Creator stayed with ship, and his longevity served as prod'n's rudder

Unlike most series that make it through seven seasons and 151 episodes, “Malcolm in the Middle” goes out like it began — with the cast intact and its creator on board.

Often showrunners create a hit show and then hand their baby off to someone else a few years down the road when studios offer the opportunity for a new project and more coin. Linwood Boomer, however, stayed with the ship, and his longevity served as the production’s rudder.

After working as a writer-producer on comedies such as “Night Court” and “3rd Rock From the Sun,” Boomer wrote the single-camera autobiographical comedy as a spec script, only to have Fox pick it up as a pilot. Told through the POV of his alter ego, Malcolm (Frankie Muniz),the pilot won Boomer an Emmy. He served as exec producer on the show until this season, in which he served as a creative consultant.

“No one cares as much as about a show as the person who created it,” explains Boomer. “I never wanted to leave, because I knew how good I had it there. There was no creative interference from the network. I liked the writers, the crew and the cast. … We had very little turnover.”

Since Boomer’s fingerprints were on every aspect of the series, his involvement was a huge asset in terms of continuity. Still, after those first few years, it can be difficult to remain as stimulated professionally. To break up the producing monotony, Boomer began directing episodes.

“Malcolm in the Middle” won five above-the-line Emmys and a Peabody, but like most long-running shows, its popularity and ratings waned. Still, Boomer, Jane Kaczmarek, Bryan Cranston and Muniz remained — along with most of the writing and directing staff, many of whom had been assistants and were promoted up the ranks.

“Some people have a personal ambition to expand their empire or have a deal with a studio or network to develop other shows,” says Boomer, “but as I was close to turning 50 and my oldest son was in middle school, I figured it was time to spend more time with him before he decided that he hates me. But I still felt it was in the best interest of everyone if I stayed on the show in some capacity.”

He felt confident, too, leaving the show in the hands of Matthew Carlson, who joined the series in 2002, and whom he’d known for 15 years, having worked for him on “Townies.”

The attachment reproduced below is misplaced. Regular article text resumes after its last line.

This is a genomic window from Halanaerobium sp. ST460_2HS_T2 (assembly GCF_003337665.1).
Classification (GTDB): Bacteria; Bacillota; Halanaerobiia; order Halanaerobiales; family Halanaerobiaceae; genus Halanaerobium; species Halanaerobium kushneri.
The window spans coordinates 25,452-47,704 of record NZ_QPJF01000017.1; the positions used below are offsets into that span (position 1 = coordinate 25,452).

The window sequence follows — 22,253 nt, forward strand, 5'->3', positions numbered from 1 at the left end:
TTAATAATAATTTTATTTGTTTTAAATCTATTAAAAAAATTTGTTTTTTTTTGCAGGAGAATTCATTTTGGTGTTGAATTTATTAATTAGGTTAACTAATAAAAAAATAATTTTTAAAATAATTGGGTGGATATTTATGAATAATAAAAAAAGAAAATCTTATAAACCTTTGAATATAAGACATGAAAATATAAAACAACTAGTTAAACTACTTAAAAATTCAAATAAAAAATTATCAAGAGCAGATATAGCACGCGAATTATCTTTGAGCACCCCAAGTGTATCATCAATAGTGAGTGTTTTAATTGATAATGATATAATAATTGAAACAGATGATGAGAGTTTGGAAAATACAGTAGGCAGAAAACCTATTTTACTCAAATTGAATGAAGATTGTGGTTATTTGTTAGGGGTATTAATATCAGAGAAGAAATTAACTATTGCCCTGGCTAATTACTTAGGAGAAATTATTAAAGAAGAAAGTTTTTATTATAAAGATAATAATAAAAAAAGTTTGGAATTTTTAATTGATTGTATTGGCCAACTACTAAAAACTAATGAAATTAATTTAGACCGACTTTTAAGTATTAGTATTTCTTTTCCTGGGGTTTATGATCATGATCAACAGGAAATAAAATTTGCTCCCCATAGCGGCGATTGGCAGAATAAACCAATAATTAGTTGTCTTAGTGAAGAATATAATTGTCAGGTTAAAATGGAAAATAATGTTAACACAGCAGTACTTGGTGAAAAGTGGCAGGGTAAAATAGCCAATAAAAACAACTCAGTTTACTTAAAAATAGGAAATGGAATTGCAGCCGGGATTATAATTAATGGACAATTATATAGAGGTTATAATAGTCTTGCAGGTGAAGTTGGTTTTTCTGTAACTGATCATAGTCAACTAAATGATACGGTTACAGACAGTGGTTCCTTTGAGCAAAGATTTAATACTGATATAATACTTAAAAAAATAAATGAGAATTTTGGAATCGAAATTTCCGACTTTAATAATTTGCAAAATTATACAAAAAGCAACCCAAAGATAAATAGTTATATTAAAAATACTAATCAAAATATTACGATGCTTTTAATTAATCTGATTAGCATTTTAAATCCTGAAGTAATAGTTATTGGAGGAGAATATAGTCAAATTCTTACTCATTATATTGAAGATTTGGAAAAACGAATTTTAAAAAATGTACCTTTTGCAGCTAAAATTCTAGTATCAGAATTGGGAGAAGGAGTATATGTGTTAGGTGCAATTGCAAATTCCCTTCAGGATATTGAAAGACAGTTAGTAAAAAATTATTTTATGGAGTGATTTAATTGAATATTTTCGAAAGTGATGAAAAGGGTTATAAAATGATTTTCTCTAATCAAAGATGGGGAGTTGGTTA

“This was definitely Linwood’s baby and he stayed on longer than most because it was so personal to him,” recalls Carlson. “When he put the show in my hands, he made a deal with me that he would be available to provide creative input but that he wouldn’t be looking over our shoulder, and he hasn’t.”

Carlson, like Mark Hudis, who took over “That ’70s Show,” another groundbreaking Fox comedy ending its run this month after eight seasons, understands that inheriting a show in its final season is more about protecting the creator’s vision than blazing new territory.

“When I took over “That ’70s Show” my goal was to bring the show in for a good landing,” says Hudis, who joined the writing staff in the first season under creators Bonnie and Terry Turner and Mark Brazill.

“Being there from the beginning is also hugely beneficial from a historical standpoint, like a librarian in a way, and it helps to continue the same tone of the series,” he says.

For Carlson, it’s a kind of shorthand that streamlines and unifies the process, so that everyone is on the same page.

“On shows where the writers feel oppressed creatively, sometimes the show can change if the new executive producer wants to flex his muscles or has his own take on the show,” Carlson said. “But when Linwood left, we had no interest in doing a different version; we all liked what he was doing.

“We were such a cohesive unit and I was so well supported on the show that by the time I took over, it was almost like I had been there all along.”

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